Stephen Lawrence's father says he forgives his son's killers

Modesto Morganelli
Aprile 16, 2018

Mr Lawrence named the five men, saying: 'The people who were said to be involved in the murder of my son were Neil Acourt, Luke Knight, Gary Dobson, David Norris and Jamie Acourt.

The initial investigation into Stephen Lawrence's death was "marred by a combination of professional incompetence, institutional racism and a failure of leadership by senior officers", according to the judicial inquiry into the case by Sir William Macpherson.

Reports of the potential new inquiry emerged as Lawrence's father, Neville, announced that he has chosen to forgive his son's killers.

Mr Lawrence said he would spend the anniversary of the murder in church, but wanted to continue to work with young people to explain the dire consequences of carrying a weapon.

David Norris and Gary Dobson are now serving life sentences for their roles in the murder.

Mr Lawrence and his ex-wife Doreen met Nelson Mandela two weeks after Stephen died.

His comments come ahead of a three-part BBC documentary on the Stephen Lawrence murder, the first episode of which will air tomorrow.

Mr Lawrence's solicitor Jocelyn Cockburn, from Hodge Jones and Allen, said: 'I am humbled by his message of forgiveness to mark the anniversary of his son's death.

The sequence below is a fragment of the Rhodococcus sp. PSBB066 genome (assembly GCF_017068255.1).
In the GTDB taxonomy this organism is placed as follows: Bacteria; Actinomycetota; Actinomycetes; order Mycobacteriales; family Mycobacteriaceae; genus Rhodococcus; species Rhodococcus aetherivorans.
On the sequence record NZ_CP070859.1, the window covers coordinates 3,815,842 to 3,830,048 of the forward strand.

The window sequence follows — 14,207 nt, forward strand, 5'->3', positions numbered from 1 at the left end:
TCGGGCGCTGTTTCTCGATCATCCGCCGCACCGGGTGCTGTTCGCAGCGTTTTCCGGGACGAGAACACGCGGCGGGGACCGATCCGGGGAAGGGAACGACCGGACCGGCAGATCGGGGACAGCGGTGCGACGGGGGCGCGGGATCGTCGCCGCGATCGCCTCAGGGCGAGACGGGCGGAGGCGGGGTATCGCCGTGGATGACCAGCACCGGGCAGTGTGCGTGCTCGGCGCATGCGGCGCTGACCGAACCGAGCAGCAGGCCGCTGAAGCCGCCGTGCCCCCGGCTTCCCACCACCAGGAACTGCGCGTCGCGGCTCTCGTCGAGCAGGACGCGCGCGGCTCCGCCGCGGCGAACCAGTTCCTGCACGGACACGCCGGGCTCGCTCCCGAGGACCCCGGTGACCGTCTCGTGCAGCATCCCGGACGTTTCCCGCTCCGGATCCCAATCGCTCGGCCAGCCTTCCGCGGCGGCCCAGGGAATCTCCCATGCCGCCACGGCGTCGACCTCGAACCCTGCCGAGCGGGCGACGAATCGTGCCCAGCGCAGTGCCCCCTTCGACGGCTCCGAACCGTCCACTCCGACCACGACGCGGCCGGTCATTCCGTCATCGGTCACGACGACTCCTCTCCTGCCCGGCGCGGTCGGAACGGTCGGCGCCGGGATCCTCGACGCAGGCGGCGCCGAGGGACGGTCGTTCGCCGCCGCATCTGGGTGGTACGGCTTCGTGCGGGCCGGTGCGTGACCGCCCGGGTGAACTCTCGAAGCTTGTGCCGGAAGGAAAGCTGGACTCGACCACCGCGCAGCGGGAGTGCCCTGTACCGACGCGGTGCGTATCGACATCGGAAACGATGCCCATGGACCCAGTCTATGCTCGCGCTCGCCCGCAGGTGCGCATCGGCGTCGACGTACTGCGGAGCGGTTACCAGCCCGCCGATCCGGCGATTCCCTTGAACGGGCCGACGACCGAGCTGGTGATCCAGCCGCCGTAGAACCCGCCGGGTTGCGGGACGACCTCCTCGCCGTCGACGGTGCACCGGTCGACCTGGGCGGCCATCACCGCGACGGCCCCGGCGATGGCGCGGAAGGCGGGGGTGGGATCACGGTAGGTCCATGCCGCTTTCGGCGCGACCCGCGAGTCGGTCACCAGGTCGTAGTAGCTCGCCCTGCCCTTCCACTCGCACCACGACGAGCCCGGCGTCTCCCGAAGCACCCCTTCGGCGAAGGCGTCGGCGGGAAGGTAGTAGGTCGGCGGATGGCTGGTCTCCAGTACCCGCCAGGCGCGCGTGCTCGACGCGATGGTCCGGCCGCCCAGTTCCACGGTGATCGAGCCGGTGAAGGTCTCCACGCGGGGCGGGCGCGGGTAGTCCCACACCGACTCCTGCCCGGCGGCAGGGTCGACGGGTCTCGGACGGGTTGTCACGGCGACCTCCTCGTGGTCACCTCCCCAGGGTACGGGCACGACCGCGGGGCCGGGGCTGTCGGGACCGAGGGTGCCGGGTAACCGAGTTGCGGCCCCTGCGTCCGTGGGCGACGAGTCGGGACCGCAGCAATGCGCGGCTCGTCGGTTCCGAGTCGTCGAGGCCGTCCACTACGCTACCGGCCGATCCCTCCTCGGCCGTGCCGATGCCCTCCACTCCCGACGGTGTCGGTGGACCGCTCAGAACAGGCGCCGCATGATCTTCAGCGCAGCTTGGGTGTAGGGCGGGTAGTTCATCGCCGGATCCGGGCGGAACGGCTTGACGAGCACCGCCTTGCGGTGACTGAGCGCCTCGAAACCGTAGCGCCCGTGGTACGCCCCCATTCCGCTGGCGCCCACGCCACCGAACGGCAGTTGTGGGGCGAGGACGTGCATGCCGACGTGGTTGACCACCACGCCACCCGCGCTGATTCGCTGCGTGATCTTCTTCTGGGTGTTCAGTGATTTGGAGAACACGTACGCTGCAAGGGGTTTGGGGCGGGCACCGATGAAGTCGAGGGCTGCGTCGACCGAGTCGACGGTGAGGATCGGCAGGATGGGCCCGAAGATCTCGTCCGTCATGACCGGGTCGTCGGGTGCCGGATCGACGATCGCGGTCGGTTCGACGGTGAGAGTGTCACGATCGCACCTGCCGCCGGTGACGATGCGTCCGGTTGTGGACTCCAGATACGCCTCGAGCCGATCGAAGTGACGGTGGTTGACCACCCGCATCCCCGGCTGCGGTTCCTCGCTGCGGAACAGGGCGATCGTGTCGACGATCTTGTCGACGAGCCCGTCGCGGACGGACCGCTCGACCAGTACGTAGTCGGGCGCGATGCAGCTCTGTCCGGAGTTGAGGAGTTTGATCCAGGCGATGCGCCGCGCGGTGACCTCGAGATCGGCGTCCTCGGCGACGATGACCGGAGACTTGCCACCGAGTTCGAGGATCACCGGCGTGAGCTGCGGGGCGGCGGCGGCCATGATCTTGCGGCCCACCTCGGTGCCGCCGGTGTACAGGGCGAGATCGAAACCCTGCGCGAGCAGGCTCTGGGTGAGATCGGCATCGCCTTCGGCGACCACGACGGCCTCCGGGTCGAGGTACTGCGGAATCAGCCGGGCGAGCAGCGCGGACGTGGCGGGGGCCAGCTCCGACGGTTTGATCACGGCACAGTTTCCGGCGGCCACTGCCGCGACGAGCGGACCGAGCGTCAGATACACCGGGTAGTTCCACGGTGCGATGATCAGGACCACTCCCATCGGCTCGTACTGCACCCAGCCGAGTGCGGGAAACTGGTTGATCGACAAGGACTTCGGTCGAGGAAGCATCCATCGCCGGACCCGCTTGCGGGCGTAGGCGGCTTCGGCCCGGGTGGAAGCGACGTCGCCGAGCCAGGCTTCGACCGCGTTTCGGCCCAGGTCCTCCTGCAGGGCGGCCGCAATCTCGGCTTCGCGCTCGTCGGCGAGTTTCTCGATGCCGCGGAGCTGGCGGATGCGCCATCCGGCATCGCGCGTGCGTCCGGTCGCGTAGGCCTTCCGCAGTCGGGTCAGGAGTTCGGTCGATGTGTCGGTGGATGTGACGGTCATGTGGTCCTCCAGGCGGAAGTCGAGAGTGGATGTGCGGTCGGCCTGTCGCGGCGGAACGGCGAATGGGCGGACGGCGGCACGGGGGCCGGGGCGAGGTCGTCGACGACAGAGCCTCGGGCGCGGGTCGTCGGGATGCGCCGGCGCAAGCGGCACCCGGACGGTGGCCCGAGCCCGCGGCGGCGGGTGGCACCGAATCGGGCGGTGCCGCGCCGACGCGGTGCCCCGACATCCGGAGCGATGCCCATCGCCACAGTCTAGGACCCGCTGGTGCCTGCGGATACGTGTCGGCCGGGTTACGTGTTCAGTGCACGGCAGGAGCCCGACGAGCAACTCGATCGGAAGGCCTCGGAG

In 2012, after the convictions of Norris and Dobson, she said she could not forgive them because "you can only forgive somebody when they have shown remorse and accepted what they have done - and they haven't".

Stephen was murdered by a gang of racists in Eltham, south-east London, on April 22, 1993, at the age of 18.

Mr Lawrence believes that, in death, his aspiring architect son has become a legend.

He said: 'When these boys killed my son Stephen, they created a legend. There is debate about racism, there are organisations set up to help to make people understand about racism, the police have been put under the spotlight because of Stephen's death'. I can't begin to explain the pain and the anguish my family and I have suffered over the past 25 years'.

He said that he was now motivated to intervene in the recent surge in knife crime in parts of the United Kingdom, particularly London where there have been almost 60 murders this year.

He added: "My family, especially me, I will never be the person I was before Stephen's death". Maybe sometimes people think you can just brush things aside. You can never brush this aside, this is going to live with you for the rest of your life.

'This is a life sentence that you can't finish. I've been serving a life sentence for the last 25 years and I will go on serving that until the day I die.

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